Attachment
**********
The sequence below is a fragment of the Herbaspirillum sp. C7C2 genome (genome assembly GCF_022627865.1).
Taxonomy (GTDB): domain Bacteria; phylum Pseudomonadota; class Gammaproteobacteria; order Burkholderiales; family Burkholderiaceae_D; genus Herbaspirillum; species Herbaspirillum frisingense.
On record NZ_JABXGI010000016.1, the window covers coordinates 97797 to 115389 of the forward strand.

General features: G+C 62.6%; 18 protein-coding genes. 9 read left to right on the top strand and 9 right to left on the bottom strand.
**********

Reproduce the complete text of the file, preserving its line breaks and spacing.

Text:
The sequence below is a fragment of the Herbaspirillum sp. C7C2 genome (genome assembly GCF_022627865.1).
Taxonomy (GTDB): domain Bacteria; phylum Pseudomonadota; class Gammaproteobacteria; order Burkholderiales; family Burkholderiaceae_D; genus Herbaspirillum; species Herbaspirillum frisingense.
On record NZ_JABXGI010000016.1, the window covers coordinates 97797 to 115389 of the forward strand.

General features: G+C 62.6%; 18 protein-coding genes. 9 read left to right on the top strand and 9 right to left on the bottom strand.